People warned to stay away from ‘Russian spy whale’ trained by Putin’s military

People have been warned to stay away from a Russian spy whale thought to have been trained by Vladimir Putin's military.

Hvaldimir, a male beluga whale, first made headlines in 2019 when he was spotted by fishermen in Hammerfest, Norway, wearing a camera harness.

The harness was labelled "Equipment of St Petersburg", and the whale had been rubbing himself against boats in a bid to get rid of it.

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Experts at the time told CNN the animal had been trained. He was also sociable with humans, leading to the conclusion Hvaldimir was actually a Russian spy whale.

According to the Norwegian Directorate of Fisheries, since 2019 the whale has "been travelling along the Norwegian coast" and "tends to stay at farms where it has been able to catch fish, grazing on surplus feed".

The directorate said he now lives in inner Oslofjord.

In a statement on Wednesday (May 24), Fisheries Director Frank Bakke-Jensen warned locals to avoid contact with Hvaldimir for his own safety.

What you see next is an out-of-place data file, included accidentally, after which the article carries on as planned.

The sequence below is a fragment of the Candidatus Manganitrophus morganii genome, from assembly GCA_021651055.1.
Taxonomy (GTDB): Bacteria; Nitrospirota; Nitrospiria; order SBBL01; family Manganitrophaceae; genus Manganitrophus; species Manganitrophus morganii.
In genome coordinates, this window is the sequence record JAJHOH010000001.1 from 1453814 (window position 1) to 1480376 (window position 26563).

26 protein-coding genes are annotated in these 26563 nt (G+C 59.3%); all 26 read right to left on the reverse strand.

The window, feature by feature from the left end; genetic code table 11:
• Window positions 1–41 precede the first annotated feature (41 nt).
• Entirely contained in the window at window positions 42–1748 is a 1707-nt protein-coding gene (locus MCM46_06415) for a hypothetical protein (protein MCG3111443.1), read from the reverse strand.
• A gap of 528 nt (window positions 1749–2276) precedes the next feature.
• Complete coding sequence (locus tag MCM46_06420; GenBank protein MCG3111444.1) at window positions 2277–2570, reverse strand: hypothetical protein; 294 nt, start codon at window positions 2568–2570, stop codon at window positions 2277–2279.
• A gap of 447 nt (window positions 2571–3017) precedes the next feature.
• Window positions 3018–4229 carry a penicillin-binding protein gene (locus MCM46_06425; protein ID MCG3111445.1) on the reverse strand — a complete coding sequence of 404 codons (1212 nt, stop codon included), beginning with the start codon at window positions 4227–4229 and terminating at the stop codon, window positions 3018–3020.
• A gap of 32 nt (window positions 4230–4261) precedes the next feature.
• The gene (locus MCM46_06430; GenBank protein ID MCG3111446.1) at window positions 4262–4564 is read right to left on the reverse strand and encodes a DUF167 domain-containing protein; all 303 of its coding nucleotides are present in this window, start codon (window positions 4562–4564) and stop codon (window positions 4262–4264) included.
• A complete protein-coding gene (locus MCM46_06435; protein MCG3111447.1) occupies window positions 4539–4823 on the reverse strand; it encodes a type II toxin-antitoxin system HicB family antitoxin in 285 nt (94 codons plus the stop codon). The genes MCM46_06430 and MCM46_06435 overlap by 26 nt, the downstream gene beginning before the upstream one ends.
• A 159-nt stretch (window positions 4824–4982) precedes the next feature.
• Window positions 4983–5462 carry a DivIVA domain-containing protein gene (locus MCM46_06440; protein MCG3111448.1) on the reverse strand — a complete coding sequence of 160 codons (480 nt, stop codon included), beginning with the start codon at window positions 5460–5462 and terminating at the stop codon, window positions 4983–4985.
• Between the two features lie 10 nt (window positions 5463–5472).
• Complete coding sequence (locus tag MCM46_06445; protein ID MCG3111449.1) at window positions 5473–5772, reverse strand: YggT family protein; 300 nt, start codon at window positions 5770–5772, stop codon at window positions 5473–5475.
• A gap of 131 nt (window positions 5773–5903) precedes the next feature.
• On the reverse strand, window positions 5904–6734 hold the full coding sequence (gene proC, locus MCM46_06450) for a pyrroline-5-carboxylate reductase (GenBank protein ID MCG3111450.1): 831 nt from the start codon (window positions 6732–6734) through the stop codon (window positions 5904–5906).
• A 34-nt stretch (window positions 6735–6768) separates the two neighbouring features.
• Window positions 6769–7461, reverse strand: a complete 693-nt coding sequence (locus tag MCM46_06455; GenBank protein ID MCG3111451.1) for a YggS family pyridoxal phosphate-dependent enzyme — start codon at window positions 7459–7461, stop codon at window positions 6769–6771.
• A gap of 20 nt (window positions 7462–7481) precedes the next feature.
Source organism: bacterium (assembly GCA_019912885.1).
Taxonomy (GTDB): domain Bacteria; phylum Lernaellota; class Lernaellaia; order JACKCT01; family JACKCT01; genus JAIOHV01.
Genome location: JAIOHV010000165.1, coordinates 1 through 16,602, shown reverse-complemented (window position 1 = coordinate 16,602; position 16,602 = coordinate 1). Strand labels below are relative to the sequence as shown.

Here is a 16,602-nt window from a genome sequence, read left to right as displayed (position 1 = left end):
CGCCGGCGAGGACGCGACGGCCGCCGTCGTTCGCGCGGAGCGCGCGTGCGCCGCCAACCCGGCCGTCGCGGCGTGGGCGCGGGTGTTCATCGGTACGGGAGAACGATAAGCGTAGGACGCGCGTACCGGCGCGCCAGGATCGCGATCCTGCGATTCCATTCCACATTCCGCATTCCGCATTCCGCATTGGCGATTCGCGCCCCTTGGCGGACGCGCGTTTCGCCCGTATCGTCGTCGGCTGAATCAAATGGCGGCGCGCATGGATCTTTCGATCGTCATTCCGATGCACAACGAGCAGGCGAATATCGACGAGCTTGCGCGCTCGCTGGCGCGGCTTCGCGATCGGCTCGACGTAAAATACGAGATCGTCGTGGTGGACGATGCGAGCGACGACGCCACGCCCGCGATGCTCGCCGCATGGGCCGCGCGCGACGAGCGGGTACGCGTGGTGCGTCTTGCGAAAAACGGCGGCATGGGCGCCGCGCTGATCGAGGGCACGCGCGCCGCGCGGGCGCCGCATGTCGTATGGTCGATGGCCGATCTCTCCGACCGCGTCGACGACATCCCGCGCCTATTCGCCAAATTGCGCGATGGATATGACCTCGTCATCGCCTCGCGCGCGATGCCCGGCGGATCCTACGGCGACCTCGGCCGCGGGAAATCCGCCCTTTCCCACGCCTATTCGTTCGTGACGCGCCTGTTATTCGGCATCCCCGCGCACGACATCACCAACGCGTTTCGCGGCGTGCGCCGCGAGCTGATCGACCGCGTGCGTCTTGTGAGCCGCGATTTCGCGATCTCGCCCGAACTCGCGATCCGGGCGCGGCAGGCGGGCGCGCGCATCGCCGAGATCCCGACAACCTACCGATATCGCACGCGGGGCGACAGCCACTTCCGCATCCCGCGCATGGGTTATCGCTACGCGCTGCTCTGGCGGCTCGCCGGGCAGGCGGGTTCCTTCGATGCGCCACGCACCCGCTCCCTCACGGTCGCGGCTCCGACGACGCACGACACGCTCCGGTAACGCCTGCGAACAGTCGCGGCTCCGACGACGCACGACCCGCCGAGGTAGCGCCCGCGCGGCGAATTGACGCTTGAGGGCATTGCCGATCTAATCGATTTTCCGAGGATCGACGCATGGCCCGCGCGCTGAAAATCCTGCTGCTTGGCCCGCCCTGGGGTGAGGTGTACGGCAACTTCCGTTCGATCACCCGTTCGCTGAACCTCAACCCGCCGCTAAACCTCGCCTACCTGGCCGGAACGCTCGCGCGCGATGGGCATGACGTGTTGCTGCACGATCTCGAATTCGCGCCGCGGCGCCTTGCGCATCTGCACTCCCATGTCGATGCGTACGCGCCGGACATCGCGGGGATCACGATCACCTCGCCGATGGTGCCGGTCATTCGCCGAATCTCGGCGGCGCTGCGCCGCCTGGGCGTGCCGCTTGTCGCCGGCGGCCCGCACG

"So far there have only been minor incidents where the whale has suffered minor injuries, primarily from contact with boats," he said.

"We especially encourage people in boats to keep a good distance to avoid the whale being injured or, in the worst case, killed by boat traffic."

Perhaps as a result of coming into contact with humans while being trained by Putin's Kremlin thugs, Hvaldimir is too friendly for his own good and has been known to follow boats and play with the people on board.

There have been conversations about placing him in captivity, but Bakke-Jensen dismissed the idea this week.

He said: "We have always communicated that the whale in question is a free-living animal and we see no reason to capture it and put it behind barriers."

He did however add: "In a more vulnerable area and access to food may be limited, we will consider different measures."

Jorgen Ree Wiig, a marine biologist at Norway’s Directorate of Fisheries, previously told CNN the Russian Navy has "been known to train belugas to conduct military operations before".

They participate in activities such as "guarding naval bases, helping divers, finding lost equipment", he added.

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